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Discussion Starter #1
Hi guys

This has probably been asked many times before, but I don't want to mess this up.

I received some OEM plastic bits for my bike, but it's in that dodgy metallic Ford Sierra(that's what I compare it to) green. Unfortunately, we can only get the OEM parts in that colour (well, that's what the dealer says).

I'd like to give them a diy makeover with some spray cans, but I want to do a descent job...obviously.

Can anyone give some directions with regard to the whole process i.e how to prep the already painted surface, which sand paper to use, how many layers of primer, colour and clear coat etc etc?

Thanks very much

Cheers
 

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-- Chris Bynum's Motorcycles: DIY Painting Tips --

Thanx for bringin this up, I'm gonna repair my crashed fairings & paint 'em soon.
All I ever hear about painting is its all in the preparation, smoothing, sanding and keeping the area clean and organized. I may fail miserably at the organization aspect but I'll be sure its clean.
I also tend to rush things. I want stuff done yesterday and if I see a short cut, I usually take it.
Take your time, good luck.
Post up photo's as you go or encounter a problem, theres plenty of members who've done this before who can help you out with the process.
 

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dont use spray cans....

buy a spray gun and do it the way its ment to be done.
you shouldnt need primer unless you break through the paint thats already on the plastics, use 400-600 grit wet and dry paper, sand the plastics untill the shine has gone this process is called keying the surface. clean the plastics with a wax and grease remover tac cloth and start to paint, two to three coats of colour should be enough ( depending on the colour and how you reduce it) wait 5 mins between coats and once you have the old colour covered wait 10 to 15 mins tack cloth again and start clearing the plastics apply one med coat wait 5 mins then a med-wet coat and you are done walk away at this point wait for it to dry and de nib and polish as required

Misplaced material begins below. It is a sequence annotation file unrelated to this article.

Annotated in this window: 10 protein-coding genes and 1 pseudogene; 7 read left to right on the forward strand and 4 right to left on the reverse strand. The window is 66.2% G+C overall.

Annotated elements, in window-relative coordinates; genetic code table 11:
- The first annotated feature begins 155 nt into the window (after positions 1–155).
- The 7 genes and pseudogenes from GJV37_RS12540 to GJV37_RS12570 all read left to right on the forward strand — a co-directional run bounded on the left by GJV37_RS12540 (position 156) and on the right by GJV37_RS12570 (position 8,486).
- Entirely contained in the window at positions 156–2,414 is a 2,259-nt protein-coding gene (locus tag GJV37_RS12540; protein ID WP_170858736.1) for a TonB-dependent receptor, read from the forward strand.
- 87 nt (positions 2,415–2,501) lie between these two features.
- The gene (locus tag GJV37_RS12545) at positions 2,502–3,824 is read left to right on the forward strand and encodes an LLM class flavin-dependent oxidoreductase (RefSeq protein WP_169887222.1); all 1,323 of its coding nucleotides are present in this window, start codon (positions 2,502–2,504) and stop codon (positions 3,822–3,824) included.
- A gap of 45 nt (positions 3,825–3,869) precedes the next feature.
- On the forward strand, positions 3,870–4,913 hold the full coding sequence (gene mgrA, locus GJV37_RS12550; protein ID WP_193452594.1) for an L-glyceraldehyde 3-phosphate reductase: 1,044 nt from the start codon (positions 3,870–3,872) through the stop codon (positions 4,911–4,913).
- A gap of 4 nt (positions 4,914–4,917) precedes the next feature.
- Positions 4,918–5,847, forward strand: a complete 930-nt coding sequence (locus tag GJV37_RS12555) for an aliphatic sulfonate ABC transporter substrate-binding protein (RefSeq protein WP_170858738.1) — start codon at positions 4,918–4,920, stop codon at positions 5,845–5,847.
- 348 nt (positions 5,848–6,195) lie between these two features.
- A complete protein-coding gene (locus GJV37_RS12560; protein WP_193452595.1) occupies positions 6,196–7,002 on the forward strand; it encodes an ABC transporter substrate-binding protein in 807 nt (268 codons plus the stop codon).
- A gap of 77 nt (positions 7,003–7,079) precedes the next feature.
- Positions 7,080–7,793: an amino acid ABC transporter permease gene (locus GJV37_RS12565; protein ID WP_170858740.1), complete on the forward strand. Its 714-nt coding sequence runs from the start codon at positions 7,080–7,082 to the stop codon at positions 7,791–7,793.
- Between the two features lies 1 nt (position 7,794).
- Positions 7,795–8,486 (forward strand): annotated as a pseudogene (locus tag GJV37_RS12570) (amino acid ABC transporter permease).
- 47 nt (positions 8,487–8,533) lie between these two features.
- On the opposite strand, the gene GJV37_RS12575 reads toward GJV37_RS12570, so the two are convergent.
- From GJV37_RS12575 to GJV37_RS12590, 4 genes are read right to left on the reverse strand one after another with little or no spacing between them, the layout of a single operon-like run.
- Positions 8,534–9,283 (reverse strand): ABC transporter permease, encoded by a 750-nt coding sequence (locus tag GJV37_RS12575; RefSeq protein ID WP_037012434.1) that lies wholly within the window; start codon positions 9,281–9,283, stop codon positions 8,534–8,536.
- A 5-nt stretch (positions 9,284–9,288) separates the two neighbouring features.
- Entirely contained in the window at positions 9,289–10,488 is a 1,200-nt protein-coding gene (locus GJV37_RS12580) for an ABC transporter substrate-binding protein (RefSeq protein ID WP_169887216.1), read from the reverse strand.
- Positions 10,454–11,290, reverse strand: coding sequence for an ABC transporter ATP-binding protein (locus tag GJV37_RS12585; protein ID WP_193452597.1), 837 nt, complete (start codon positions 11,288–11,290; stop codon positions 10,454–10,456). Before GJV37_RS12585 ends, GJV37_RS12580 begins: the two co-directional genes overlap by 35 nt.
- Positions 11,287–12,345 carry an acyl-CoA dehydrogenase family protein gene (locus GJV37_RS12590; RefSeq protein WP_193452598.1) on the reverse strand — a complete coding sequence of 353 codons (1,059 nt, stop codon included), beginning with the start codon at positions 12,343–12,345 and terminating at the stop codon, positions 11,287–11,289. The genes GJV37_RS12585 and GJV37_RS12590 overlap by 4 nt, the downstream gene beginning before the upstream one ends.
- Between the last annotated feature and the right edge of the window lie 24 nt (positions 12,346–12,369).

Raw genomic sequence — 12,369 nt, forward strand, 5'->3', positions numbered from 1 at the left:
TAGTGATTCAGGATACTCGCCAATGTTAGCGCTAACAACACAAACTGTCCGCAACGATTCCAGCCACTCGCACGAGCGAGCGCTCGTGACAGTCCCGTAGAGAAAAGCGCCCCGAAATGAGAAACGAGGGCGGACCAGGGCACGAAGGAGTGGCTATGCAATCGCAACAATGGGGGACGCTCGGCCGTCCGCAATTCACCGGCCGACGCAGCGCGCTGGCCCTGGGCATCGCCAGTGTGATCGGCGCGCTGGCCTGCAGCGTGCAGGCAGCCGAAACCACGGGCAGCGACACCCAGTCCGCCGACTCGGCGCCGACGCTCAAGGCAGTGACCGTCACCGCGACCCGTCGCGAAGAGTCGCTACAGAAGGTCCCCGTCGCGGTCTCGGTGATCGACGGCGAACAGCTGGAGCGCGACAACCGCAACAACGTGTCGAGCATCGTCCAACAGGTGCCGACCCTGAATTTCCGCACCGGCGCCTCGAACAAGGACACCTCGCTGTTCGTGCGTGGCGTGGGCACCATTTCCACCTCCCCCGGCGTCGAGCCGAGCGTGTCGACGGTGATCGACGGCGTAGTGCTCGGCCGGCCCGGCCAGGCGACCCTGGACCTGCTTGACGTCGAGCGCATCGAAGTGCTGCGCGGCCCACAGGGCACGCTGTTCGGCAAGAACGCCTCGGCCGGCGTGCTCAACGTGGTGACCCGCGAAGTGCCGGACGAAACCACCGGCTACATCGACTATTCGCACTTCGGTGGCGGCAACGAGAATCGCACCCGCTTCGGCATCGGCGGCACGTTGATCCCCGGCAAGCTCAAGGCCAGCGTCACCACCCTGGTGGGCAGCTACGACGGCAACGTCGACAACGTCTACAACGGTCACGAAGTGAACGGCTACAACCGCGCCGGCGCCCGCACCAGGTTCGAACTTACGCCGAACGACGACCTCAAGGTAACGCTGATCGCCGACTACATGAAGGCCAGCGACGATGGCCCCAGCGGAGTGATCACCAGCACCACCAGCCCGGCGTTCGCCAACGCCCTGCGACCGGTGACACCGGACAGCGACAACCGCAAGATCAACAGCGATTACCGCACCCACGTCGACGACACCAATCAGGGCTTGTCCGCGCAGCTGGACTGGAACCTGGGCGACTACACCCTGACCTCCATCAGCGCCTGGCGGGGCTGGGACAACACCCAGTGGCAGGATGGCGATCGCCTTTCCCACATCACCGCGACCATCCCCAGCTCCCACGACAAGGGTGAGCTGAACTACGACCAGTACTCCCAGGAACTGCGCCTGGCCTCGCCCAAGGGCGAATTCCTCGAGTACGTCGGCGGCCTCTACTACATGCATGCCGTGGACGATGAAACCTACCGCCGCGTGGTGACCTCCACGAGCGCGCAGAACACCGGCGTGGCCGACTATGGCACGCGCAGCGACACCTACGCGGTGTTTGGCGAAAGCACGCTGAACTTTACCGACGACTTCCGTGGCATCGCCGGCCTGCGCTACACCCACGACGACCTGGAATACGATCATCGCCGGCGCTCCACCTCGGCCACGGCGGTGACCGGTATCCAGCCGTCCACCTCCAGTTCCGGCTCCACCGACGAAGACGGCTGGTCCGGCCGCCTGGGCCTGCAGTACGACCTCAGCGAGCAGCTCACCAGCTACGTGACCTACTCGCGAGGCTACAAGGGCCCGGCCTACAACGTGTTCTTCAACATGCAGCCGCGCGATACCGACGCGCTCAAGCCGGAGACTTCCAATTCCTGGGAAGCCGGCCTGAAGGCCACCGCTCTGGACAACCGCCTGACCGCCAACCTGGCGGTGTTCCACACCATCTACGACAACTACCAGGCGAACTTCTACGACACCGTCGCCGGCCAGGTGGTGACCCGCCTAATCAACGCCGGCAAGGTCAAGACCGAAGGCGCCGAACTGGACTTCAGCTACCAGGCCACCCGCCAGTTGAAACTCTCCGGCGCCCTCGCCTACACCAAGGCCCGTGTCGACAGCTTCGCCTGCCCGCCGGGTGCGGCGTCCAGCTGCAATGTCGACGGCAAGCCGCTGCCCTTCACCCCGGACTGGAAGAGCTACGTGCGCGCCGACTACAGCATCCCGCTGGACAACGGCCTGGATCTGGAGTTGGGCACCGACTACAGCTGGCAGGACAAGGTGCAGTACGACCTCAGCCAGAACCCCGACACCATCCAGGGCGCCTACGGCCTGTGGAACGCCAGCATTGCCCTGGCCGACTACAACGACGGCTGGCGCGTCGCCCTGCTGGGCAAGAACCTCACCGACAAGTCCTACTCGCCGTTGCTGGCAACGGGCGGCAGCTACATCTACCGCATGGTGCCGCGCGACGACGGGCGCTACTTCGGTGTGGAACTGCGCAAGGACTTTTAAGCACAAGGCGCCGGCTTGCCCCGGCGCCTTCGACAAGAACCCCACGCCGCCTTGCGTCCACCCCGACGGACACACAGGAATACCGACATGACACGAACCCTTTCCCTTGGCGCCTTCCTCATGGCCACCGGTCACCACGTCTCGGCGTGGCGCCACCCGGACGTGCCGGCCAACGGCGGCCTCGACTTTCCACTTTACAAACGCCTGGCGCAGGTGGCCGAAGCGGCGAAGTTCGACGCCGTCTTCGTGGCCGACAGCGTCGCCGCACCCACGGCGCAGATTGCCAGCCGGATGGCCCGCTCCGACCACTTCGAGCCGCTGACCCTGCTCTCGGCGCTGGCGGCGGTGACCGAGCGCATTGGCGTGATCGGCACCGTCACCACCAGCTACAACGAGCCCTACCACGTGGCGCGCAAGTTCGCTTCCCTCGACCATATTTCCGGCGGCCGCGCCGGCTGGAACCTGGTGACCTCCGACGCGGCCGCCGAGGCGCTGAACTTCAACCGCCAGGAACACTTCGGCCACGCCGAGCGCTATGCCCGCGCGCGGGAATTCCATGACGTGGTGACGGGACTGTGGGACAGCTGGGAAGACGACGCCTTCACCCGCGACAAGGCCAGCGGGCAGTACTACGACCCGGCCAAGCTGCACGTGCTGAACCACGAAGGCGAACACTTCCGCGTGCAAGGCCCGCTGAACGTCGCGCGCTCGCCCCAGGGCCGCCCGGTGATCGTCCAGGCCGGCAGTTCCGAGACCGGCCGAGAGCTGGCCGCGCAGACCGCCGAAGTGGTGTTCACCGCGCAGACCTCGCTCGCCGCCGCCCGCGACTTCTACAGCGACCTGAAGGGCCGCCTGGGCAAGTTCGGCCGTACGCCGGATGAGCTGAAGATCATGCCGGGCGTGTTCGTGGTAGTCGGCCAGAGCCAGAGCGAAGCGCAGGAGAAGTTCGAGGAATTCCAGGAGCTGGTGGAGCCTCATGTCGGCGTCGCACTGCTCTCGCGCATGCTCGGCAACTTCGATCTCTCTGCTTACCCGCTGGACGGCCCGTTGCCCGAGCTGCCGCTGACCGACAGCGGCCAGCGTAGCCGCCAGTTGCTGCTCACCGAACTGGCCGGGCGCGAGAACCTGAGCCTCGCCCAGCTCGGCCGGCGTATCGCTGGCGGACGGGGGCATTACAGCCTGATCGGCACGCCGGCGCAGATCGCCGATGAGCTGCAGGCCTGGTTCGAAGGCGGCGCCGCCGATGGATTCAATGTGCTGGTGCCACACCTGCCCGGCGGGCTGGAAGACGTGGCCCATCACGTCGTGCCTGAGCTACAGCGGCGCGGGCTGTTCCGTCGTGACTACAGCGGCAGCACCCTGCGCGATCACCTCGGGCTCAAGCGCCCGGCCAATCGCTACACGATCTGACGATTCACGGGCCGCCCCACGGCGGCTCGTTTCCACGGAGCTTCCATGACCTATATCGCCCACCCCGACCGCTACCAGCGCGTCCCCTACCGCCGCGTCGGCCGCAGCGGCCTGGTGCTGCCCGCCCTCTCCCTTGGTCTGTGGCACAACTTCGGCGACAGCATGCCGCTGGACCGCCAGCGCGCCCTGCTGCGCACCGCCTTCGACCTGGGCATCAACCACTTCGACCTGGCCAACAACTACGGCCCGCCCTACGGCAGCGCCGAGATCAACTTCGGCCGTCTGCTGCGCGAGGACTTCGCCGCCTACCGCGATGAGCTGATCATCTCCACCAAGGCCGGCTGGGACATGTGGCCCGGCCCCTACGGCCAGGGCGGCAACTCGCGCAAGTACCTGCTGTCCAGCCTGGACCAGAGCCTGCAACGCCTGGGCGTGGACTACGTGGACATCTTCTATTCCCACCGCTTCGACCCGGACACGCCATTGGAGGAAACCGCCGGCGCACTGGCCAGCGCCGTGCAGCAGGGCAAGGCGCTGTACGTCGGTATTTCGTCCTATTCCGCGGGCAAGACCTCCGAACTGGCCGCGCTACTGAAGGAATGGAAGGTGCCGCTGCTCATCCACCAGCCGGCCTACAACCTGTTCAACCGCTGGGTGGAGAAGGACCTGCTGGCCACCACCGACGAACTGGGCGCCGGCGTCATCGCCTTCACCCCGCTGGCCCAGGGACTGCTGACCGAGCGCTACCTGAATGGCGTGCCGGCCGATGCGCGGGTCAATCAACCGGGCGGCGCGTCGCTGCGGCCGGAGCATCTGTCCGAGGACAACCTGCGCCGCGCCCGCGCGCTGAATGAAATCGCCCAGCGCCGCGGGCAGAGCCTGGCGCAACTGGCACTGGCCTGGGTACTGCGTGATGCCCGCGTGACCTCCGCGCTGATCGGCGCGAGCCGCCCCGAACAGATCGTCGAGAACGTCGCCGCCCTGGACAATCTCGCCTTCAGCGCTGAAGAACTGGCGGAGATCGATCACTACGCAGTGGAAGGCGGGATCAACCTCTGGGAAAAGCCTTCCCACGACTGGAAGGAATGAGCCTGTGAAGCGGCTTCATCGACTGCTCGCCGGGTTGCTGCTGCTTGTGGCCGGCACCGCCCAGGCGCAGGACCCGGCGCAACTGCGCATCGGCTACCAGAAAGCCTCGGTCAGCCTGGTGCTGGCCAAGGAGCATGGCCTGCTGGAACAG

i have been painting cars and aircraft for 8 yrs now.

if you want any more info send me a message

PS if it all seems to hard pay some one to do it hahaha
 

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Discussion Starter #5
I figure it'll be a waste for me to buy a spray gun and compressor, as I won't be doing this too often. I'm just waiting for a quote from a body shop and if it's reasonable, I'll rather have it done by the pro's. Would be nice as a weekend project though...
 

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^ yea most people that rattle can do flat black, cant really go wrong especially if you sand and clean it properly.

but as whateveryone said, spray it with a gun. but the thing is, if you have a shitty compressor be ready to get angry when you have to keep pausing to spray.
 

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And if you use a compressor make sure you come out of the tank with a water filter. Then a LONG line and another water filter. Finally use one of the little screw on filters you attach right on the handle of the gun. They have them at most any place that sells automotive paint supplies.
 

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did my whole bike in spray cans from walmart. Sanded down the original stuff, and primed, ect. Got about 50 bucks in the whole thing.

Edit: The second to last photo is what they looked like when I bought them. The final photo is what I did
 

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did my front (was mean kawasaki green) fender w/ krylon fusion. Apparently that stuff adheres pretty well to plastics. Just dont spray too closely, otherwise it will run. One can was enough for 3/4 of the front fender (to adequate depth/layers) imo. I kind of like the flat black look. If you want something shiny you would need to get something to cover the (almost same color) primer to finish it off.